Nineteen years later, the private sector is being subject to the same guidance, as part of a wider wave of reforms. The White Paper notes that the role of the private sector has changed in recent decades – it’s doubled in size, with landlords and tenants alike becoming increasingly diverse. And yet, “in the 21st century, a fifth of private tenants in England are spending a third of their income on housing that is non-decent.”

For landlords, this means that there is greater pressure to bring housing stock up to the standards that already exist in the social rented sector. It also means that compliance with the existing requirements – like proper emergency alarms and basic safety checks – will be increasingly checked up on. 

How will it be enforced? 

Policy aims aside, the question – as always – is how and when the new standard will be implemented and enforced. The announcement of the Renters (Reform) Bill discusses the application of the Decent Homes Standard to the private rental sector but does not give a timeline for the rollout of the legislation that will actually enact it as a legally binding obligation. 

What we do know is that this will need to come into force soon, if the government truly seeks to halve the number of non-decent homes across all rented tenures by 2030 (so in under seven years).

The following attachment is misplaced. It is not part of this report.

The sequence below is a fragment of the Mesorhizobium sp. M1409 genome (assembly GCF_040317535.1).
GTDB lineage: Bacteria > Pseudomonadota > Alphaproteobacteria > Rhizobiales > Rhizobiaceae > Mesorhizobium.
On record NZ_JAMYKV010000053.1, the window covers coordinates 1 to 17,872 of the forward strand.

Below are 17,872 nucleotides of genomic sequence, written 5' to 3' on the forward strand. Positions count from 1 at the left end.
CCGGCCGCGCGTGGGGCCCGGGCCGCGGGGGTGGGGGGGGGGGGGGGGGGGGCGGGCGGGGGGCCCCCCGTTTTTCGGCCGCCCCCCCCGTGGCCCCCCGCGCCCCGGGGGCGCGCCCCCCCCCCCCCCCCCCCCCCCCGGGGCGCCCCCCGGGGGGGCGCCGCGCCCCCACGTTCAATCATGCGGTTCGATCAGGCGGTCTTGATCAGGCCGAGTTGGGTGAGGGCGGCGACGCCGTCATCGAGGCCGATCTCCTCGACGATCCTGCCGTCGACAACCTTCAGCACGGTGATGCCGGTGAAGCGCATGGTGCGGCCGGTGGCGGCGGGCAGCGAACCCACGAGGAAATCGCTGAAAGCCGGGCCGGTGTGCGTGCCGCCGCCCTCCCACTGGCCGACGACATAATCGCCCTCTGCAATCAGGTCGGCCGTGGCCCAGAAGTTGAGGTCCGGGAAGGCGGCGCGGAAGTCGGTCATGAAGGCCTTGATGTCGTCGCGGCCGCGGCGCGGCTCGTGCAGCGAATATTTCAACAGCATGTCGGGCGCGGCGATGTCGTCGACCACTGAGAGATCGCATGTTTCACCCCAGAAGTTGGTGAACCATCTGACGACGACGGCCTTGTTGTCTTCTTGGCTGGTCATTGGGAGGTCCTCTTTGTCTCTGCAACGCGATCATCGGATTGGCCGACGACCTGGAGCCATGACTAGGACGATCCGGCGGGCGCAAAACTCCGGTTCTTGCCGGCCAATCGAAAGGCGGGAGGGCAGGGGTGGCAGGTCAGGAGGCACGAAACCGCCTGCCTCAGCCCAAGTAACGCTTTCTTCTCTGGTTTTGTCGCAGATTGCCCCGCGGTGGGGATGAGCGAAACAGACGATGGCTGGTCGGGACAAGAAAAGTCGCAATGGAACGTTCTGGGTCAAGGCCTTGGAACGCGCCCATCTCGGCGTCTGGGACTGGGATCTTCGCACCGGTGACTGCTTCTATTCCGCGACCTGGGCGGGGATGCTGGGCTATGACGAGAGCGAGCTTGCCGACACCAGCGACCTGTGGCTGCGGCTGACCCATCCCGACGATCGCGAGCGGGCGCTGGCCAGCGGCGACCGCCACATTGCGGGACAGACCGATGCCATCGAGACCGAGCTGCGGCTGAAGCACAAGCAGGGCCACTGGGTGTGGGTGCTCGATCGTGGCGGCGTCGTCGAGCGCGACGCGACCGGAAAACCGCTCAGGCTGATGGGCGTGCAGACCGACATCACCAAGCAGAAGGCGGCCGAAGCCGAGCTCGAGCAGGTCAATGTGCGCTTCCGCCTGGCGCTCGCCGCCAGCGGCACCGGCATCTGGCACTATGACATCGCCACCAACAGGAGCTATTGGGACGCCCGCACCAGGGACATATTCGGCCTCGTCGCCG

We are also reminded that enforcement can and will come from residents themselves. The White Paper outlines how tenants will be able to hold their landlords accountable to the Decent Homes Standard through a streamlined dispute resolution system. A new single ombudsman will be introduced, which all private landlords will be obliged to sign up to. 

At the local level, the government is due to run pilot schemes – according to the levelling-up agenda – in the country’s lowest-performing areas first. These are meant to explore and innovate upon councils’ enforcement tools, in order to speed up the standard’s adoption.